The coronavirus and the lockdown(s) that have followed have made this a peculiar, torrid and unfamiliar time for all of us. Knowing how to help your own self (before helping others) is one of the biggest challenges. And that is especially true of the C-suite who are responsible to run their enterprises for success and to achieve the desired purpose.
With COVID-19 crisis, stress levels are at an all-time high. Jobs have become exceptionally demanding. Most of us are not working by the clock. With lack of economic opportunities, insecurities are like never before – salary cuts, lay-offs, worries about the future, increased conflict and disagreement with family members, etc. are adding to the woes of many. Many people are starting to feel on the edge.Stress has aggravated due to the COVID-19 pandemic
To start with, it is crucial to remember that if you are experiencing stress, you are not alone. Predictably, the outbreak, which is far from over, is imposing considerable stress on many people all around the world. Knowing how to help your own self (before helping others) is one of the biggest challenges.
A little bit of stress is not a problem. It’s okay not to feel okay. In fact, I believe that stress is a great leveller, which helps us become better versions of ourselves. It is an affirmation of our resilience. But problems can occur if we get ‘too absorbed’ by difficult thoughts and angry feelings. And these may pull us away from our core values. We may instinctively want to withdraw, be harsh with ourselves (and others around), and even be tempted to give up and bail out.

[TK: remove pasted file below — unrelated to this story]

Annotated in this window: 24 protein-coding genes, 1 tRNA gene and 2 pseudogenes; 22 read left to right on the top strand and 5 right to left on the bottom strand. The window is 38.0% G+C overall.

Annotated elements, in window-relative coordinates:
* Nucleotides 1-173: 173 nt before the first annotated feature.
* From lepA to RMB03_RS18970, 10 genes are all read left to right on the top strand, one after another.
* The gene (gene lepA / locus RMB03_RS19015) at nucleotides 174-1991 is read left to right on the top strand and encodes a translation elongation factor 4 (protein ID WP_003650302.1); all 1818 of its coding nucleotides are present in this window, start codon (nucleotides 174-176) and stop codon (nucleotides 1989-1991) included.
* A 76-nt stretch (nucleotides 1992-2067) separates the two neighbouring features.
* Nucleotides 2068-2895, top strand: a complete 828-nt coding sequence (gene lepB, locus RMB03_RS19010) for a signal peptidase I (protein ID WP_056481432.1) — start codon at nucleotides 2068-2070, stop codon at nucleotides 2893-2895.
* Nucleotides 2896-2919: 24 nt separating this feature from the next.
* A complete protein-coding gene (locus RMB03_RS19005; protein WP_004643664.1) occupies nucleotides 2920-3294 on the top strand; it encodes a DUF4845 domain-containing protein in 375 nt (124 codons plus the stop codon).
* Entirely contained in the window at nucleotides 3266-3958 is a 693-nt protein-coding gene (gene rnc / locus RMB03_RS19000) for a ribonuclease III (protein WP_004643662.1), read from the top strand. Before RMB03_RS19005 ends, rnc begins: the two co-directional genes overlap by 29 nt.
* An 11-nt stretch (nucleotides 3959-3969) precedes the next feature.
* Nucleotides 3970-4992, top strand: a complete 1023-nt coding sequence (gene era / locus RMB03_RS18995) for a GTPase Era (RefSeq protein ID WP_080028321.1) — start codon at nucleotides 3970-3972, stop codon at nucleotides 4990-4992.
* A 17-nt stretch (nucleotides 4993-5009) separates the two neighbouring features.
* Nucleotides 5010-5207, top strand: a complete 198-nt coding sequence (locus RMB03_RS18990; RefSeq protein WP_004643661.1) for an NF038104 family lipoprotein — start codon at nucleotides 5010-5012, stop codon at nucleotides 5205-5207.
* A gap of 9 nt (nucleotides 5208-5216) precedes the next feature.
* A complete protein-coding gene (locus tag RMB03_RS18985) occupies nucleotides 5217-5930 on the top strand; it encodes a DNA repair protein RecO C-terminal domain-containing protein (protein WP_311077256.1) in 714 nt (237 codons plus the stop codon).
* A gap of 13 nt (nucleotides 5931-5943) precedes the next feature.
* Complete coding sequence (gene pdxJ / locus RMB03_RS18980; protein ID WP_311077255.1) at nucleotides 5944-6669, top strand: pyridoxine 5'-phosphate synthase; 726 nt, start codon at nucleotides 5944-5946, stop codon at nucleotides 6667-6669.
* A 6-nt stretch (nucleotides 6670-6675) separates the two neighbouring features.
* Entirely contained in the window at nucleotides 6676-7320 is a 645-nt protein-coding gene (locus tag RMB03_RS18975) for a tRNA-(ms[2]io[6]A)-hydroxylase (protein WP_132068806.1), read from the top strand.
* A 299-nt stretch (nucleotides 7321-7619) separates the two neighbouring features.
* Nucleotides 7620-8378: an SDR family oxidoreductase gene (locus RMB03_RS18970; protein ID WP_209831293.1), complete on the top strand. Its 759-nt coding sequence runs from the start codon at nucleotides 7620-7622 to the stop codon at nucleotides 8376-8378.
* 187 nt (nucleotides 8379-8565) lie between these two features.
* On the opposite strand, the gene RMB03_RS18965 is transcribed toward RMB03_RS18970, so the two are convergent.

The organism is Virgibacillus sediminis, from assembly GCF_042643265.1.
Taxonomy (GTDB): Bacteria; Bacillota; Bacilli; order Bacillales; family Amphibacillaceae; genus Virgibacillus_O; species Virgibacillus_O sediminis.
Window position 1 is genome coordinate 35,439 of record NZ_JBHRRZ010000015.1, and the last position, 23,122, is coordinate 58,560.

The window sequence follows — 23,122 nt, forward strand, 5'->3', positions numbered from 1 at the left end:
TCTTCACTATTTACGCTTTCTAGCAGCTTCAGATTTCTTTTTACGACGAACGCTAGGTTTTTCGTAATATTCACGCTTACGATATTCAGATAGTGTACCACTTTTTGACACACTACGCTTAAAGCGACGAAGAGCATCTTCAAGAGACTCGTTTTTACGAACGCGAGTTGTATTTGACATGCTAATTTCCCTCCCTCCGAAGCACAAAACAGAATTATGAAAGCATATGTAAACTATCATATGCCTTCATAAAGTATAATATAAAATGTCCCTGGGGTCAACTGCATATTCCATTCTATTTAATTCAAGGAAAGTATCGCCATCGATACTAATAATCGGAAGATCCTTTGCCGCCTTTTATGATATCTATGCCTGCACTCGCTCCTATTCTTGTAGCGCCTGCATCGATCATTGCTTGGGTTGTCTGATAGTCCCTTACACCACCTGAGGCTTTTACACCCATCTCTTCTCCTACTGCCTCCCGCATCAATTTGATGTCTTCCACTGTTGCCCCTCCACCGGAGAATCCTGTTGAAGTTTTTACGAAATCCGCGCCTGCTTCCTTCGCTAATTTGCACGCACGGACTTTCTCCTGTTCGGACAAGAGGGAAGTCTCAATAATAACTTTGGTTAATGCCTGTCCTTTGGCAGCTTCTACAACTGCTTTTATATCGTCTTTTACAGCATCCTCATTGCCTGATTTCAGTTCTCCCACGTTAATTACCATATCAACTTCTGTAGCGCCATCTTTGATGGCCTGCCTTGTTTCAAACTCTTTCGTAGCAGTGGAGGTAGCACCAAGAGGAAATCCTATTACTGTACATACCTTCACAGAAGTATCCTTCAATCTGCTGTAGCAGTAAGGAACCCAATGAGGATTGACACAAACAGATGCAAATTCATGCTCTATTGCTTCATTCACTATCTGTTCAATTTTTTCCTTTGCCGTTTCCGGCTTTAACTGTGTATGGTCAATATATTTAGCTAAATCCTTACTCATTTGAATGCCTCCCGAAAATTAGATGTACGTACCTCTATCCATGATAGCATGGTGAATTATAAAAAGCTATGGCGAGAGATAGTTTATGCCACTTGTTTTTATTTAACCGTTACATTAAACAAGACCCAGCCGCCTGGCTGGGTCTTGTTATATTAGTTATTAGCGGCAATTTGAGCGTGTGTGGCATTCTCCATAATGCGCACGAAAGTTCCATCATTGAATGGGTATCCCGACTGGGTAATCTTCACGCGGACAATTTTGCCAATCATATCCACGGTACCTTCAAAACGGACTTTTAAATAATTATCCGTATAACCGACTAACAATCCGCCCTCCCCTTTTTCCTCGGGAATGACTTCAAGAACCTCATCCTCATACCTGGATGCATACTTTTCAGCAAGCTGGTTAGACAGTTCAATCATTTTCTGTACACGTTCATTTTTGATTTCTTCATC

Be aware of the signs, focus and engage with whatever you’re doing. Try to reframe the issues. Start with physically listing all the reasons that are making you worried – in the order of priority. Bucketise them – personal, professional, etc. Thereafter, counter each of them seriatim. Preparing a flow chart in the ‘if-then’ format helps. Be absolutely honest with yourself whilst you’re doing it.
Define boundaries, re-imagine and re-organise. Change, what is capable of being changed. Accept, what cannot be changed (at the given point of time). In the process, always let your personal and core values guide the end result. The purpose should be to bring focus and a sense of normalcy to help you cope with the changing environment.
Take it easy. Don’t be too harsh on yourself. Avoid paranoia.
It is easy to be influenced by the information overload and negative stereotypes – in the press, social media, etc.. Avoid falling in this trap. Be aware, negativity begets negativity.
Keep yourself entertained – OTT/TV, gardening, cooking, video calls or online games with family/friends… whatever fills your sails. Best time to discover your passions and hidden talents.My destress mantras
I am of the view that there is no single pill that can get us to de-stress. Instead, I follow three mantras to keep stress at bay:Breathe in, breathe out